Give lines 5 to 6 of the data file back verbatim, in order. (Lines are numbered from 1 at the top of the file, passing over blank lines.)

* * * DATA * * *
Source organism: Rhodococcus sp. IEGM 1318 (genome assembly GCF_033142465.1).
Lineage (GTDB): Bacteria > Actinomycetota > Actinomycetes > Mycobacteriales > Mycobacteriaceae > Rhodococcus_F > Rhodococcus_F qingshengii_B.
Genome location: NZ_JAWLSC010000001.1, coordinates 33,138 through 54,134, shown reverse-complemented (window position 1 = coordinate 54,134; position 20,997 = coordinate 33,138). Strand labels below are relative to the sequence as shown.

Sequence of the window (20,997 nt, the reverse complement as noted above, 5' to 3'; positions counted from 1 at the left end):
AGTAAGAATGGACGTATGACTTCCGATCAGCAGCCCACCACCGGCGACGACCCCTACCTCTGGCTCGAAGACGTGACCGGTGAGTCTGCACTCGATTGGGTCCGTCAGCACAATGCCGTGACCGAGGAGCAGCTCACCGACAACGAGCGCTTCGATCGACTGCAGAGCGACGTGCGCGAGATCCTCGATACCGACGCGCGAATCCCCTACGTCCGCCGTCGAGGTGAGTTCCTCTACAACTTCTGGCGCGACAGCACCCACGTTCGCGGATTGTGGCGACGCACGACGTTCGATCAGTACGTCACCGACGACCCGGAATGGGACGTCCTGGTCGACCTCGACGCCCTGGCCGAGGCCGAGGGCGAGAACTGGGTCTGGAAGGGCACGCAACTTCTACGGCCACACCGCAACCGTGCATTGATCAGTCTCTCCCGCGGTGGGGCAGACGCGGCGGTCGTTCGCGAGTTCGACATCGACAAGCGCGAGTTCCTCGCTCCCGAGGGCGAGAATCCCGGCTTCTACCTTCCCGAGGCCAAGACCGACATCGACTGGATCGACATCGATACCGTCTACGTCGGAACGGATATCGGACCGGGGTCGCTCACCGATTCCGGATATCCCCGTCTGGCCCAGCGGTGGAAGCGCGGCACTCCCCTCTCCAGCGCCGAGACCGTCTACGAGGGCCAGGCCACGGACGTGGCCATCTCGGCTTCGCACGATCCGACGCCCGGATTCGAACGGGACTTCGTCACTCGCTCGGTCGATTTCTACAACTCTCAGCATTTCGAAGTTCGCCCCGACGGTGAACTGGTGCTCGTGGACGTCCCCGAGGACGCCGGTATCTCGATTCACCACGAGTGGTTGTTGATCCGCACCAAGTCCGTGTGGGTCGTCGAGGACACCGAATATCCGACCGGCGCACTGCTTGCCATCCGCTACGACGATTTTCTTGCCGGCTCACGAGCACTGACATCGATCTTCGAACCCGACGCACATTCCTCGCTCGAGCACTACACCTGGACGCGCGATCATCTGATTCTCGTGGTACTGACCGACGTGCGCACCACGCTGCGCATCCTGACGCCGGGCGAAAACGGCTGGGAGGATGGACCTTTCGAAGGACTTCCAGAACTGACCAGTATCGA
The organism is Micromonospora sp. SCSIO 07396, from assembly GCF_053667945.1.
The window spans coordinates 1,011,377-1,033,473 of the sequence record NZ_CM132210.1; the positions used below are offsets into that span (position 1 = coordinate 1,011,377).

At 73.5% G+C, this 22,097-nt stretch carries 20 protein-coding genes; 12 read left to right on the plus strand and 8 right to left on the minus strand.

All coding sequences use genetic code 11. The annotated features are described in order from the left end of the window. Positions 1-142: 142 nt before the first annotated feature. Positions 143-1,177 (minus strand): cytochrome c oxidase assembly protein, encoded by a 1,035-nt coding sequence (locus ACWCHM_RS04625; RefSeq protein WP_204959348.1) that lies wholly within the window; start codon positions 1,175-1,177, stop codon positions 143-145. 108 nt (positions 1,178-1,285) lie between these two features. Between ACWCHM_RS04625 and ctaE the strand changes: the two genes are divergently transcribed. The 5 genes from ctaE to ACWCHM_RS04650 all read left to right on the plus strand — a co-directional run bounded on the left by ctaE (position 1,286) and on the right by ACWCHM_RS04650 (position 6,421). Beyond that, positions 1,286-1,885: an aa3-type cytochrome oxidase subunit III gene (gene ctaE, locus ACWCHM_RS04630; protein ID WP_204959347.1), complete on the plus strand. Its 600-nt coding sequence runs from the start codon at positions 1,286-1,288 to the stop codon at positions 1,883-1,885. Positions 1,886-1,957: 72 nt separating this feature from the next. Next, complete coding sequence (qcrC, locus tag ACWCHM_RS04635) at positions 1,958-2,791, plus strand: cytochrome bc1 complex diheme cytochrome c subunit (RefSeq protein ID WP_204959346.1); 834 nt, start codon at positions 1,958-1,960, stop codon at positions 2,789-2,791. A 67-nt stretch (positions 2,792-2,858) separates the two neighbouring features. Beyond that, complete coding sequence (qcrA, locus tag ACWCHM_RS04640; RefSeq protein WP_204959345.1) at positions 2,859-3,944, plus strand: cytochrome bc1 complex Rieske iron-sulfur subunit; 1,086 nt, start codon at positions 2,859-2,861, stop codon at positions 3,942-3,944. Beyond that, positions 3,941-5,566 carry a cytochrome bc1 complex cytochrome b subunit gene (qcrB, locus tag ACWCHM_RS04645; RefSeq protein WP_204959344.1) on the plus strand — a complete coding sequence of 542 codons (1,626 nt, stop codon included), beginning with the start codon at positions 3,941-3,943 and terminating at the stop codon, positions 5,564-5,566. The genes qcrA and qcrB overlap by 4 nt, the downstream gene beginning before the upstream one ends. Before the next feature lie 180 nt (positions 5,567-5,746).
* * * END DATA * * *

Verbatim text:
AGTAAGAATGGACGTATGACTTCCGATCAGCAGCCCACCACCGGCGACGACCCCTACCTCTGGCTCGAAGACGTGACCGGTGAGTCTGCACTCGATTGGGTCCGTCAGCACAATGCCGTGACCGAGGAGCAGCTCACCGACAACGAGCGCTTCGATCGACTGCAGAGCGACGTGCGCGAGATCCTCGATACCGACGCGCGAATCCCCTACGTCCGCCGTCGAGGTGAGTTCCTCTACAACTTCTGGCGCGACAGCACCCACGTTCGCGGATTGTGGCGACGCACGACGTTCGATCAGTACGTCACCGACGACCCGGAATGGGACGTCCTGGTCGACCTCGACGCCCTGGCCGAGGCCGAGGGCGAGAACTGGGTCTGGAAGGGCACGCAACTTCTACGGCCACACCGCAACCGTGCATTGATCAGTCTCTCCCGCGGTGGGGCAGACGCGGCGGTCGTTCGCGAGTTCGACATCGACAAGCGCGAGTTCCTCGCTCCCGAGGGCGAGAATCCCGGCTTCTACCTTCCCGAGGCCAAGACCGACATCGACTGGATCGACATCGATACCGTCTACGTCGGAACGGATATCGGACCGGGGTCGCTCACCGATTCCGGATATCCCCGTCTGGCCCAGCGGTGGAAGCGCGGCACTCCCCTCTCCAGCGCCGAGACCGTCTACGAGGGCCAGGCCACGGACGTGGCCATCTCGGCTTCGCACGATCCGACGCCCGGATTCGAACGGGACTTCGTCACTCGCTCGGTCGATTTCTACAACTCTCAGCATTTCGAAGTTCGCCCCGACGGTGAACTGGTGCTCGTGGACGTCCCCGAGGACGCCGGTATCTCGATTCACCACGAGTGGTTGTTGATCCGCACCAAGTCCGTGTGGGTCGTCGAGGACACCGAATATCCGACCGGCGCACTGCTTGCCATCCGCTACGACGATTTTCTTGCCGGCTCACGAGCACTGACATCGATCTTCGAACCCGACGCACATTCCTCGCTCGAGCACTACACCTGGACGCGCGATCATCTGATTCTCGTGGTACTGACCGACGTGCGCACCACGCTGCGCATCCTGACGCCGGGCGAAAACGGCTGGGAGGATGGACCTTTCGAAGGACTTCCAGAACTGACCAGTATCGA
The organism is Micromonospora sp. SCSIO 07396, from assembly GCF_053667945.1.